Earlier this year, chemical engineers at UNSW Sydney and University of Sydney found a way to make ‘green’ ammonia from air, water and renewable electricity that does not require the high temperatures, high pressure and huge infrastructure currently needed to produce this essential compound.
And the new production method – demonstrated in a laboratory-based proof of concept – also has the potential to play a role in the global transition towards a hydrogen economy, where ammonia is increasingly seen as a solution to the problem of storing and transporting hydrogen energy.
Dr Emma Lovell, a co-author on the paper from UNSW’s School of Chemical Engineering, says the traditional way to make ammonia – known as the Haber-Bosch process – is only cost-effective when produced on a massive scale due to the huge amounts of energy and expensive materials required.
UNSW’s Prof. Andrew Dzurak and Dr. Jarryd Pla have removed a major obstacle that has stood in the way of quantum computers becoming a reality: they discovered a new technique they say will be capable of controlling millions of spin qubits – the basic units of information in a silicon quantum processor.
Until now, quantum computer engineers and scientists have worked with a proof-of-concept model of quantum processors by demonstrating the control of only a handful of qubits.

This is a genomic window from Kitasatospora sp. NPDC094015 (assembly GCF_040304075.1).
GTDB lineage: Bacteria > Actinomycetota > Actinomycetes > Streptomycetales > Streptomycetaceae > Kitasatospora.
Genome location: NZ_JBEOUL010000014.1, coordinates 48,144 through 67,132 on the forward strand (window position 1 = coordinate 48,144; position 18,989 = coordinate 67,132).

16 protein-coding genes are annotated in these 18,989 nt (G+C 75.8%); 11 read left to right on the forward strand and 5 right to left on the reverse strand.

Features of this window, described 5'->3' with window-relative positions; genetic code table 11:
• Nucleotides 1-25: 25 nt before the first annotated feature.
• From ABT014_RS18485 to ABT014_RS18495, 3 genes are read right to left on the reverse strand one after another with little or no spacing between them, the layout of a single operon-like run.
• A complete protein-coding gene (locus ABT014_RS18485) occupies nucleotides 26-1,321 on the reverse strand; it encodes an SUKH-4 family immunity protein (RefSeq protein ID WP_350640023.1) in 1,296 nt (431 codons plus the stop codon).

The next goal? The team plans to use this new technology to simplify the design of near-term silicon quantum processors – so watch this space.
Speaking of space, ever dreamt of flying to Mars? It could be possible by 2050, if autonomous mining processes quickly become commercially viable.
That’s the view of Prof. Serkan Saydam who says the focus of creating a colony on Mars is finding water – and being able to extract it and process it using robots before humans land.
“Innovation in robotics and autonomous systems are clearly important so that we have the water ready and the hydrogen separated and ready for when human beings land,” he says.
Flying cars could soon be flown by commuters to work or even over longer distances for leisure travel.
Resembling a cross between a drone and a small aircraft, they have wings and typically include between four to eight rotors and occupy the air space above where you’d expect to see drones flying but below standard flying commercial aircrafts.
UNSW aerospace design expert, Dr Sonya Brown from the School of Mechanical and Manufacturing Engineering, says the aim of these vehicles is to eventually provide another means of urban air mobility to help reduce congestion on the road.
Despite what people may think, the dark web isn’t just used to hide criminal activity but is becoming increasingly popular with internet users who simply want to safeguard their privacy.
Computer Security expert, Professor Sanjay Jha from UNSW School of Computer Science and Engineering, says there are many other reasons why someone may use it.
“Many journalists and political activists use the dark web as a safe place for free speech,” he says.